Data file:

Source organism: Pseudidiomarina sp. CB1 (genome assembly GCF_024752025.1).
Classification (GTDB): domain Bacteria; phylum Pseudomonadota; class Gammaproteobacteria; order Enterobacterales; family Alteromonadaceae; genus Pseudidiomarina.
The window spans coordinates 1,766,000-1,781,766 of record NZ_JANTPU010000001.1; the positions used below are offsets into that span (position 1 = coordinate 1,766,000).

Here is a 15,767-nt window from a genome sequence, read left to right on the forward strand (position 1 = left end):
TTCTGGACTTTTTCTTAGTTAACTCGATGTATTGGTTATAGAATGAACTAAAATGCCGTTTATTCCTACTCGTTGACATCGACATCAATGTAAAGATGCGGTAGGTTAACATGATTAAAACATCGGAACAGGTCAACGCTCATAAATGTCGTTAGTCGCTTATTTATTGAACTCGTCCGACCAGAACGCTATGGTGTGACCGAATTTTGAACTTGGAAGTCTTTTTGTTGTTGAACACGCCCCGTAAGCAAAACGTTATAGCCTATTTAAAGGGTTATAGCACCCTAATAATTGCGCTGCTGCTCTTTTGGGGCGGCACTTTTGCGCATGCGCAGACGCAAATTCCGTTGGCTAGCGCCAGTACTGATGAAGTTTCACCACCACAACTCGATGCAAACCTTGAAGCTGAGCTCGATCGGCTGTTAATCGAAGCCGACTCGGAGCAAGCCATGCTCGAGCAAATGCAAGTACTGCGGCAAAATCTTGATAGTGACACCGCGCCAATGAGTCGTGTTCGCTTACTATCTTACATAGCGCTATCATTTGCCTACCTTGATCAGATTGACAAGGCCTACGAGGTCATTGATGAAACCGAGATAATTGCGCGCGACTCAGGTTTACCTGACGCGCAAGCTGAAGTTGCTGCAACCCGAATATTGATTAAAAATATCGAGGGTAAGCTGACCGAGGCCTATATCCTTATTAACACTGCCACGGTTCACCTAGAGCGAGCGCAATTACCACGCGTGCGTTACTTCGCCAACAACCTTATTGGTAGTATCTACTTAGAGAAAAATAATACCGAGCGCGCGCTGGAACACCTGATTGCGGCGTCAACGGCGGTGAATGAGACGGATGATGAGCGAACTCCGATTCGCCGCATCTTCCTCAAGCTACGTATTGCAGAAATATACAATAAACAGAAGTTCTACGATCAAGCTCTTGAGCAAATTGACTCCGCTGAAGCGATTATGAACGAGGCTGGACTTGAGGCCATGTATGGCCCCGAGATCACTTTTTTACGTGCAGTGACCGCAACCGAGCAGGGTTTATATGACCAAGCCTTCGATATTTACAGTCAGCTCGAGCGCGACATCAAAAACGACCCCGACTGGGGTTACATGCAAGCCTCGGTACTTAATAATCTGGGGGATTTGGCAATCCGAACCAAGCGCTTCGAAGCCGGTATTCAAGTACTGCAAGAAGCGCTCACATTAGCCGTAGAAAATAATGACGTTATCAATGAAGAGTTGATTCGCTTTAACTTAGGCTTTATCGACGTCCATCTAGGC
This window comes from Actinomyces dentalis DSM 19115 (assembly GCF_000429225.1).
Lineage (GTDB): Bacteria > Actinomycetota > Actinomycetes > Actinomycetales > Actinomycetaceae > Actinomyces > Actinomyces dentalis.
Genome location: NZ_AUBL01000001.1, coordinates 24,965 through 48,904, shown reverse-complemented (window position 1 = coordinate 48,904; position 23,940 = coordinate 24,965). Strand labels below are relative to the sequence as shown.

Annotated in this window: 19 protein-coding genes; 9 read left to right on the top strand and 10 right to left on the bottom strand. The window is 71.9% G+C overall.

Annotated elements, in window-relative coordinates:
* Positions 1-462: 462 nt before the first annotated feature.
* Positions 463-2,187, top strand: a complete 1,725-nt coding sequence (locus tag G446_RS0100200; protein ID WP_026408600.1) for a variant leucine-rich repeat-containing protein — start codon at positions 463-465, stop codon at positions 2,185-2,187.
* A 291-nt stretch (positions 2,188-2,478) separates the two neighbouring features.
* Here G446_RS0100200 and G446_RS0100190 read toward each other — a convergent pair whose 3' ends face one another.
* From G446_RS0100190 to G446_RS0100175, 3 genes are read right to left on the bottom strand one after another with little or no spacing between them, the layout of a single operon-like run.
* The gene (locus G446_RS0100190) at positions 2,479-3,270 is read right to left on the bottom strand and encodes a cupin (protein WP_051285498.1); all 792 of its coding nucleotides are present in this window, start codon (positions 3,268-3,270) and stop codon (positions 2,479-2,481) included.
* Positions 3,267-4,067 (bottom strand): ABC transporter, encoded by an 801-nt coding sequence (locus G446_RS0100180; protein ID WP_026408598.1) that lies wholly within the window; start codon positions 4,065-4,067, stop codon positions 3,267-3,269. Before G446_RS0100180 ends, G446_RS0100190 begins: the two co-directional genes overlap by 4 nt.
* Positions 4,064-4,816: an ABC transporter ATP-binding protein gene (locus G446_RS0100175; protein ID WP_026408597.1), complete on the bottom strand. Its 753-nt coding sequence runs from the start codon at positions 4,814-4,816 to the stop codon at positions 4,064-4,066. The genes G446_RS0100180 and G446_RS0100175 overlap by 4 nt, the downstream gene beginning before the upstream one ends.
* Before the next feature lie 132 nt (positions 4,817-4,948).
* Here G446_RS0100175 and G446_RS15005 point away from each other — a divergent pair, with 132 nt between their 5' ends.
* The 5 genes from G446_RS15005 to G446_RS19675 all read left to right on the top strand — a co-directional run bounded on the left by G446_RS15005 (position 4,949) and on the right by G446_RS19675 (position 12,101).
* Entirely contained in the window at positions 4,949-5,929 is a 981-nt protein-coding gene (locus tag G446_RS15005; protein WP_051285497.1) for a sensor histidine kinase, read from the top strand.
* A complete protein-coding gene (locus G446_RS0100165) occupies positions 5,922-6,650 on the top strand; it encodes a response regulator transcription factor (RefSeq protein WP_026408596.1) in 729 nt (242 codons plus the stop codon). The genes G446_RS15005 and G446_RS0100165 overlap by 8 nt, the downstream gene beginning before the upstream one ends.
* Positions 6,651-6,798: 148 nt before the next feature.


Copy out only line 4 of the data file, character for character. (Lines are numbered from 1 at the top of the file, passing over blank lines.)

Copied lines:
Here is a 15,767-nt window from a genome sequence, read left to right on the forward strand (position 1 = left end):